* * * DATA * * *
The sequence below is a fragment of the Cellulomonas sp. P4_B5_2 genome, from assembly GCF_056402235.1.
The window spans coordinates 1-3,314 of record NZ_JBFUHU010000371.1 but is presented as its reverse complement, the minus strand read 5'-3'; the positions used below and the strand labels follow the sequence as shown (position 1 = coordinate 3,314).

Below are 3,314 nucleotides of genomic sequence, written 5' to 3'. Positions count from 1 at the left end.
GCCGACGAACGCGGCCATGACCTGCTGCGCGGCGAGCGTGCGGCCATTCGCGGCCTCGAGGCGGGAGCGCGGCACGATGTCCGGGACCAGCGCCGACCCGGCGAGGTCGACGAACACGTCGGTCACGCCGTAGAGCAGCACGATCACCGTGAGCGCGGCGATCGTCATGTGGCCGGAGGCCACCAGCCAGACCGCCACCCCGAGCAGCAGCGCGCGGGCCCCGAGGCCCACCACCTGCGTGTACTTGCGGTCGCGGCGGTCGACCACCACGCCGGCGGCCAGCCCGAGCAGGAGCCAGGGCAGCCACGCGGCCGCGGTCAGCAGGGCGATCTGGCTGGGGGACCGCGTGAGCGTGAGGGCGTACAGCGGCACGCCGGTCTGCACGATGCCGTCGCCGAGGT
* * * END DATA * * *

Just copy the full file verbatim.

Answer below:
The sequence below is a fragment of the Cellulomonas sp. P4_B5_2 genome, from assembly GCF_056402235.1.
The window spans coordinates 1-3,314 of record NZ_JBFUHU010000371.1 but is presented as its reverse complement, the minus strand read 5'-3'; the positions used below and the strand labels follow the sequence as shown (position 1 = coordinate 3,314).

Below are 3,314 nucleotides of genomic sequence, written 5' to 3'. Positions count from 1 at the left end.
GCCGACGAACGCGGCCATGACCTGCTGCGCGGCGAGCGTGCGGCCATTCGCGGCCTCGAGGCGGGAGCGCGGCACGATGTCCGGGACCAGCGCCGACCCGGCGAGGTCGACGAACACGTCGGTCACGCCGTAGAGCAGCACGATCACCGTGAGCGCGGCGATCGTCATGTGGCCGGAGGCCACCAGCCAGACCGCCACCCCGAGCAGCAGCGCGCGGGCCCCGAGGCCCACCACCTGCGTGTACTTGCGGTCGCGGCGGTCGACCACCACGCCGGCGGCCAGCCCGAGCAGGAGCCAGGGCAGCCACGCGGCCGCGGTCAGCAGGGCGATCTGGCTGGGGGACCGCGTGAGCGTGAGGGCGTACAGCGGCACGCCGGTCTGCACGATGCCGTCGCCGAGGT